For clubbers who aren’t keen to get a vaccine, their main argument is a simple one – never before has society been divided like this purely as the result of personal choice. The closest analogy would perhaps be that of the indoor smoking ban, however this obviously doesn’t ban smokers from entering venues, it merely requires they don’t actually smoke inside. A total exclusion for unvaccinated people from a significant part of their social life is being seen by many as setting a dangerous precedent, and while this is essentially the “slippery slope fallacy” it still isn’t a good look for any democratic society in the 21st century.

From an industry point of view, the kickback is more logical and simple. For 18 months the industry has been essentially shut-down, with many clubs and promoters not making it through to the other side, with many uncertain if they’ll be able to recover even now they can reopen. Having to organise the sheer logistics surrounding proving whether people have had both vaccines or not is likely to be extremely complicated, time-consuming, and costly. The NHS App shows, quite simply, a person’s vaccination status, however this needs to be reconciled with that person’s ID, meaning further delays as at club entrances. Indeed, according to Night Time Industry Association head Michael Kill “The Government’s own report into vaccine passports found they were more trouble than they’re worth” leading him to question why the sudden u-turn now. Further to that, events are currently able to go ahead without such certificates despite high cases numbers. Many are understandably questioning why they will be needed in September if they aren’t needed now. More people will be vaccinated, case numbers are likely to have fallen both as a result of that and natural infection. The government’s argument is it is to protect people as we move into winter, but it given the large number of other indoor settings ripe for transmission in winter, it raises the question of why nightclubs are being singled out so dramatically for vaccine certificates when pubs, bars, and so on, are not.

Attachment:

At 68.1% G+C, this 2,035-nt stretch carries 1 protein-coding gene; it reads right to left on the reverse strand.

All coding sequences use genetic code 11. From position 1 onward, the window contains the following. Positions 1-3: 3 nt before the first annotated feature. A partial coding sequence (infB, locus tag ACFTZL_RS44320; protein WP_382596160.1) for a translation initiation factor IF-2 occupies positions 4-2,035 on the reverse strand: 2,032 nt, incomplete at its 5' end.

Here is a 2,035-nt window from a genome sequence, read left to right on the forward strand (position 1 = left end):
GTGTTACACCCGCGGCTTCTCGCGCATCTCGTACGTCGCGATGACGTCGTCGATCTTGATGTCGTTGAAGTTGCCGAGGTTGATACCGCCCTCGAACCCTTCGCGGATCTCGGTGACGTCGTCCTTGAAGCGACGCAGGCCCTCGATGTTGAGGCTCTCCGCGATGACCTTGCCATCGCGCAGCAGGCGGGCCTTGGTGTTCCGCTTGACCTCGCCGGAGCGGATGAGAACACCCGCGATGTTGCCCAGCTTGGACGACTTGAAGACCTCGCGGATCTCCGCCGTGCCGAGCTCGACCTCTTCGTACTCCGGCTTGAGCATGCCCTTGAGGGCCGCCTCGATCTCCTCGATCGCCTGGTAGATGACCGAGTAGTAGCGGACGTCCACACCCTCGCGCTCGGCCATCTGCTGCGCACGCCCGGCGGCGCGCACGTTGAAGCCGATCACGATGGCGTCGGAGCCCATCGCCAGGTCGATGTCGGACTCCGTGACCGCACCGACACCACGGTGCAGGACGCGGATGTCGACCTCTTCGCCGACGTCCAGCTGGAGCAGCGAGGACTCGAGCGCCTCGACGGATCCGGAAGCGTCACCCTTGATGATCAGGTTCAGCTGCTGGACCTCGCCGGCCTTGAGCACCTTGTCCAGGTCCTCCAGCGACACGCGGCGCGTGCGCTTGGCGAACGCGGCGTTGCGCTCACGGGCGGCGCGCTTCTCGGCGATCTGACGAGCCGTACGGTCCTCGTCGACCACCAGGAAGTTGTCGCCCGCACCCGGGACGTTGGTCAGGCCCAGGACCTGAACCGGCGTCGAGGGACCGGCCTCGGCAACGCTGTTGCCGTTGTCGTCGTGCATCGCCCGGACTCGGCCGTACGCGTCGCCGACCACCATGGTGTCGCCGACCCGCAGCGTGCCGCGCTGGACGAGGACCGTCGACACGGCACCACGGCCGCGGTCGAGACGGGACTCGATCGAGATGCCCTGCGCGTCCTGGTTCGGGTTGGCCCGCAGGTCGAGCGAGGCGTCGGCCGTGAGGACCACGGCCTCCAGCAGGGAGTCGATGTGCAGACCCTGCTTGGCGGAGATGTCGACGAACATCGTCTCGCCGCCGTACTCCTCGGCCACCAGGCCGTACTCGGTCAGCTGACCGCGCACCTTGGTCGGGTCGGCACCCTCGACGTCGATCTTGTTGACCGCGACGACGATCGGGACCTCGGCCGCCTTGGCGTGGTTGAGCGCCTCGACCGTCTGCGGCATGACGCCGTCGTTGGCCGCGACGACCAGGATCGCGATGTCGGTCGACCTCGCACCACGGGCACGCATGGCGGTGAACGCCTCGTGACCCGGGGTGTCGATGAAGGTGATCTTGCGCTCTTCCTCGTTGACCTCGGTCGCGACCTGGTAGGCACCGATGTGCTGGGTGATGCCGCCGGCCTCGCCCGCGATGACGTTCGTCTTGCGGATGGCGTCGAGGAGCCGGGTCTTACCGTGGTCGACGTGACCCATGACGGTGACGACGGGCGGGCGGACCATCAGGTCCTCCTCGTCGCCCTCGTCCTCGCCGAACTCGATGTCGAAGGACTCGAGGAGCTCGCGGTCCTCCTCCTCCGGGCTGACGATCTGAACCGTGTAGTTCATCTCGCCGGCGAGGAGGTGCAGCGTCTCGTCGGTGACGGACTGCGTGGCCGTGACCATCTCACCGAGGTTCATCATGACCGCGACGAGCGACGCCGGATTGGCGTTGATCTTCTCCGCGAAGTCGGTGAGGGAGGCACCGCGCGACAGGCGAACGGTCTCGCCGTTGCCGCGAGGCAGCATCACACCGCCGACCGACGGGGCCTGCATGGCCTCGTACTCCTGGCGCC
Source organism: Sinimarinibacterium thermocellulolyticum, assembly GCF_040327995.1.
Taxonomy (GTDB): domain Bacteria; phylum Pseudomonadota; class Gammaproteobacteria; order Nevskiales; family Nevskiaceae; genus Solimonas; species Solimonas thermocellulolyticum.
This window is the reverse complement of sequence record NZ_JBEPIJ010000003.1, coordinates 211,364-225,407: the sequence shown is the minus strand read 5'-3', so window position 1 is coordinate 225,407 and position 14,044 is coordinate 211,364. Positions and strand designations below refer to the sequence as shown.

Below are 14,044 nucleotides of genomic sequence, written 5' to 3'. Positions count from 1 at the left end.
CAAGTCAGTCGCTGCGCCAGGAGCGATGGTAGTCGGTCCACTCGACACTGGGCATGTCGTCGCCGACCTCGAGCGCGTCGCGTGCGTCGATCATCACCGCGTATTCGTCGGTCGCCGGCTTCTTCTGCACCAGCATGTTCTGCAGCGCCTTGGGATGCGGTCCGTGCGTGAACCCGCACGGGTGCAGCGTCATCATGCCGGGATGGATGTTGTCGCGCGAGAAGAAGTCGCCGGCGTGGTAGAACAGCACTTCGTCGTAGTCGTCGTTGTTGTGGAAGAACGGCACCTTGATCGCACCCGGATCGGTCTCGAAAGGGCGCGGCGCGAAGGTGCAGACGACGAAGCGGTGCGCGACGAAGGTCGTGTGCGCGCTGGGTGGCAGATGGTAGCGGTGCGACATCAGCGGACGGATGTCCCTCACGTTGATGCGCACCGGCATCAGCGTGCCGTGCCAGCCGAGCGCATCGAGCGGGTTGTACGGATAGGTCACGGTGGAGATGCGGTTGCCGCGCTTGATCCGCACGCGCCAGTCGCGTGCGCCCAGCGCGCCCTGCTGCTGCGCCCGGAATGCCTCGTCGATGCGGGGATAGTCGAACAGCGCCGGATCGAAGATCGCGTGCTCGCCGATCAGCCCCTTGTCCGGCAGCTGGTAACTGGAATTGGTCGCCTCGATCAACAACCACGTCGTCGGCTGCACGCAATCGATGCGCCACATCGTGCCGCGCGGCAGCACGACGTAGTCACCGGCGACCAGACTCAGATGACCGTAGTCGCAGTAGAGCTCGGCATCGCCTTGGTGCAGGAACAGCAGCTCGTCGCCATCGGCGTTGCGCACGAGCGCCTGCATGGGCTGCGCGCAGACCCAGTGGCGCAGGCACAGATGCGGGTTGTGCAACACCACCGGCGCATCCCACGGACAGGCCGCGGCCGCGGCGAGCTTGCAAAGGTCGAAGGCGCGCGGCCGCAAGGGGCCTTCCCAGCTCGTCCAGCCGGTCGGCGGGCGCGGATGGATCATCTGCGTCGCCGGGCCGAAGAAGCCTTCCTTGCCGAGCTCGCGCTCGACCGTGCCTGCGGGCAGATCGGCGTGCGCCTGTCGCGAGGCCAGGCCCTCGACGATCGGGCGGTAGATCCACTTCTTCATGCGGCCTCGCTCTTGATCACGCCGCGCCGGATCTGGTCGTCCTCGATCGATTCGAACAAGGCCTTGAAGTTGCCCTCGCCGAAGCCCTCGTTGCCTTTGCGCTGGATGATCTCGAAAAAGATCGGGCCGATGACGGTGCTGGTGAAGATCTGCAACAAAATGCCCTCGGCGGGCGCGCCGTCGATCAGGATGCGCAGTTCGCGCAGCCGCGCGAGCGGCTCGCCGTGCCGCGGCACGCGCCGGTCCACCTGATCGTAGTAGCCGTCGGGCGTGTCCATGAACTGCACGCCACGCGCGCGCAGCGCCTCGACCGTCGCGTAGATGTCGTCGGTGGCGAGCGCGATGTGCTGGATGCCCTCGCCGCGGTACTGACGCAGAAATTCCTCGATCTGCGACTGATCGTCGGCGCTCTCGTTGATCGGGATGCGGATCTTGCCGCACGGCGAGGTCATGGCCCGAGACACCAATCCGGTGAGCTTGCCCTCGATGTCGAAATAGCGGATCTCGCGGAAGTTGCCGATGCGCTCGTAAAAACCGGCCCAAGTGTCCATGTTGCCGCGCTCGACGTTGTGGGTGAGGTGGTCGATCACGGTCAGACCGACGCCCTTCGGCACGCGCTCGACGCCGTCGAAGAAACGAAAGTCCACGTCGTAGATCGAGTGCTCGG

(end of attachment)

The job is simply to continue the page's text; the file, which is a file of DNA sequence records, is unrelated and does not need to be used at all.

Perhaps the biggest question raised over this, and the most important point, is whether or not this will actually happen. Outside of the anger in both the industry and on social media, the plan is not yet law, and its process to becoming legally enforceable legislation may be long, complicated, and fraught with insurmountable hurdles. The plans are not due to come in until September, a perhaps crucial aspect of this as that is when the current Coronavirus Act which makes restrictions law, is due to expire in September. The government will review it and possibly look to add this as a “sunset clause” but this will require votes in parliament. Given many MPs in the ruling Tory party are against the idea, along with many on the opposition side of the house, it would seem highly likely these plans will be voted down in the House Of Commons, the “lower house” in British parliament. Even if something changes significantly by then and it is voted through, it would still need to be looked at by the House Of Lords, the “upper house”, who’s job it is to scrutinise such draft laws, especially to check if they will contradict or clash with existing laws. While those who genuinely cannot have a vaccine for medical reasons are almost certain to be exempt from this scheme thanks to the UK’s strong and comprehensive anti-discrimination laws, it is quite possible any vote in favour of vaccine certificates may also fall foul of this or similar existing legislation.

There is of course, a final piece to the puzzle that is widely being mooted by people on both “sides” of the argument – it is of course possible that the idea of vaccine certificates is being put into the public discourse to encourage younger people to get their vaccine, even if the government knows the plans are highly unlikely to come to fruition. While this raises many questions about the transparency of government policy, it is far from the first time this has happened. The plans may all be smoke and mirrors, and the uptake in the remainder of those as yet unvaccinated could well decide whether its real or simply a fantasy.